PJ Media

The Conservative Choice in South Carolina

UNITED STATES - AUGUST 30: From left, Chad Connelly, Chairman of the South Carolina Republican Party, Reps. Steve Southerland, R-Fla., and Jeff Duncan, R-S.C., pray on the floor of the Tampa Bay Times Forum, in Tampa, Fla., before Mitt Romney, Republican presidential nominee, arrives on the floor of the before addressing the Republican National Convention. (Photo By Tom Williams/CQ Roll Call) (CQ Roll Call via AP Images)

When Congressman Mick Mulvaney was appointed director of the Office of the Management of the Budget by President Trump, as always happens, a gap was created in the South Carolina congressional delegation. Mulvaney, a founding member of the House Freedom Caucus, had been a leading conservative voice in the House whose shoes will be hard to fill in the upcoming special election. However, a conservative voice has stepped up there who deserves your attention.

Chad Connelly, an Army and National Guard veteran who has spent the last twenty years running his own small businesses in South Carolina, says that one day he took a look around him and wondered what was happening to his country. Motivated in part by the late Jerry Falwell’s call to arms for the values voter, he began to feel that he had to get involved somehow, and start to come to grips with the creeping secular humanism that was coming to infect every facet of modern American life. This inevitably led him to the state Republican Party, whose chairman he became in 2011. He was re-elected overwhelmingly in 2013 to a second term, and he helped elect a record number of Republicans to the state legislature and to statewide offices.

As chairman of the state party, Chad came to the attention of Reince Priebus when Priebus was elected head of the Republican National Committee. Reince appointed him the party’s first ever national director of faith engagement, tasked with organizing and encouraging people who subscribe to biblical morality to become involved in the political process. In that position, Chad proceeded to devote his considerable energy and charm to the defense of religious liberty everywhere. By his own count, he has addressed over 80,000 faith leaders of all Christian denominations, as well as Orthodox Jews, in 40 of the 50 states. I first met him when he came to address such a group in Wisconsin two years ago.

Chad sees the major issues in this election to be precisely those he has been working to defend throughout his career as a Republican volunteer: the issues of religious liberty and biblical morality in general, as well as those which were winning points for President Trump. He too wishes to stanch the flow of illegal immigrants and to restore America’s military capacity in the very dangerous world bequeathed us by President Obama’s disastrous and precipitous withdrawal from world affairs. Chad also shares his ideas for the restoration and resuscitation of the American economy, for which the first step has to be the repeal of ObamaCare, after which, with due deliberation, something can be done about replacing it.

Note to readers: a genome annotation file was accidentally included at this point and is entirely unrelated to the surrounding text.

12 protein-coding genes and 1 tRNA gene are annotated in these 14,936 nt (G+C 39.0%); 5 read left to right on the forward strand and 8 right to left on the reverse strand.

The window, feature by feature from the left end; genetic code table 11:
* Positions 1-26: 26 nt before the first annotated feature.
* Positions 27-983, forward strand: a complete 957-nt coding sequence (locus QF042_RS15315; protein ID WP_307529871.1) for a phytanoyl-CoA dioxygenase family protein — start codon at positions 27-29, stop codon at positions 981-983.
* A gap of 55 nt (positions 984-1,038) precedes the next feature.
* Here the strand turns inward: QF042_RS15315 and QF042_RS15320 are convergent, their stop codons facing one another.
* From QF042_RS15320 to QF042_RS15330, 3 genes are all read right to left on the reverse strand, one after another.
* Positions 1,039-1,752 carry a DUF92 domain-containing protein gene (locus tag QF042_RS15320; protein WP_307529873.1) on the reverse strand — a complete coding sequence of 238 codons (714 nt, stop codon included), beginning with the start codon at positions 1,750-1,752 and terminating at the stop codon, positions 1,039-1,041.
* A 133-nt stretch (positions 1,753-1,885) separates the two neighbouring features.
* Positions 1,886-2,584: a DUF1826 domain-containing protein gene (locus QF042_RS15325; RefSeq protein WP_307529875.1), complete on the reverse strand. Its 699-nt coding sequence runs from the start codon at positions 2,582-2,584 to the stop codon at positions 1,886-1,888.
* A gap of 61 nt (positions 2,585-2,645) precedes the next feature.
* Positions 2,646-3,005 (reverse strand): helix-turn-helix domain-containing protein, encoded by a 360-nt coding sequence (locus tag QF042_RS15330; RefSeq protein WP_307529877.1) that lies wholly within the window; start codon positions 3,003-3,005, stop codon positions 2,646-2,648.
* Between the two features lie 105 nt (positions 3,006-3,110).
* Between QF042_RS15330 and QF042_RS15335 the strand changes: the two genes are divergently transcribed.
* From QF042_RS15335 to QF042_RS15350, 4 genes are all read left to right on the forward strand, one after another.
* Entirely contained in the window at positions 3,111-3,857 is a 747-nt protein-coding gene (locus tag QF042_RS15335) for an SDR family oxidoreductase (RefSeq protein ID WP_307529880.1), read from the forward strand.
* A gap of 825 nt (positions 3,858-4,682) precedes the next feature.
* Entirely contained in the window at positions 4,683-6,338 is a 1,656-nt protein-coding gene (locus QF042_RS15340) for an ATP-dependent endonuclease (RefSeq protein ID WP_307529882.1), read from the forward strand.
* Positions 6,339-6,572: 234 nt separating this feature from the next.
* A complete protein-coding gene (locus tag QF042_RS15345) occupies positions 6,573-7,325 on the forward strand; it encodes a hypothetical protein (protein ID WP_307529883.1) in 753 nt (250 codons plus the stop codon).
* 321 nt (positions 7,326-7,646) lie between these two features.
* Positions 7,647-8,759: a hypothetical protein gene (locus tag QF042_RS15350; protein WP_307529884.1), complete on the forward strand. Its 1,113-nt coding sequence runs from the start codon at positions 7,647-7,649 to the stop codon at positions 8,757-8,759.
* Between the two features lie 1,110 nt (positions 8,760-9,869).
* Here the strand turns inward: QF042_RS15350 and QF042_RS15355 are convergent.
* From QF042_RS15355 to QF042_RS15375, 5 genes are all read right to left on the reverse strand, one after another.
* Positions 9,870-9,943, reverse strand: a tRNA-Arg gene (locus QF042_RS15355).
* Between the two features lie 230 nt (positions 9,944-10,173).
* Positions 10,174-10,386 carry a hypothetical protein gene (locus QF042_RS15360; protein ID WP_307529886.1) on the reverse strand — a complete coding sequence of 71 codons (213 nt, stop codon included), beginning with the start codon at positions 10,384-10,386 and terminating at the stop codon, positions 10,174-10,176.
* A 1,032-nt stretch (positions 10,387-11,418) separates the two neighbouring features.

To the same end, Connelly is in favor of slashing the regulatory red tape which chokes free enterprise. For years he has been involved in helping young entrepreneurs in his state launch and grow their businesses as a consultant and coach. Connelly is also a firm advocate of term limits as a major part of the solution to the problem of the Washington “swamp.”

A proud Christian, Chad also has a redemptive story to tell which is well-nigh incredible, and would have broken many people less rooted in their faith.

It began one fateful day when he and his two boys came home from church and found their mother and Chad’s wife of 18 ½ years lying in a pool of her own blood. She had taken her own life after a bout of severe depression.

To say that the three of them were devastated would not be at all sufficient. They blamed themselves, they sought active counseling, but the depression lifted only very slowly. Numerous friends and relatives sought to introduce Chad to other young ladies on the well-founded theory that the boys, after all, did need a mother, but Chad generally turned them down; he wasn’t interested.

Until one day, one of those friends insisted that he meet a young widow with two daughters named Dana. Chad tried to turn him down in his usual gentle manner, too, but the friend was very insistent. He thought that he had found the perfect solution to the problem; you see, Dana’s first husband had committed suicide as well.

They understood each other and hit it off, and have now been married for 9 ½ years; the four children are now teenagers.

Chad is not running unopposed in the special election to represent the Fifth District, but he is the only solid conservative. As an example, one of his Republican opponents is on record as having donated to the campaigns of Debbie Stabenow, Democrat senator from Michigan, and James Clyburn, the veteran Democrat representing the Sixth District; the icing on the cake is that the fellow worked for a time as a lobbyist for Al Gore.

After years as a grassroots activist, Connelly enters the May 2 primary with some powerful endorsements: Dr. James Dobson of Focus on the Family and conservative pundit Erick Erickson have both come out for him, as have an impressive 89 GOP and grassroots leaders (and growing). Congressman Jeff Duncan, who has been named numerous times as “The Most Conservative Congressman in the House of Representatives,” has endorsed him as well.

If you live in the Fifth Congressional District and you care about core conservative values, then Chad Connelly’s your man.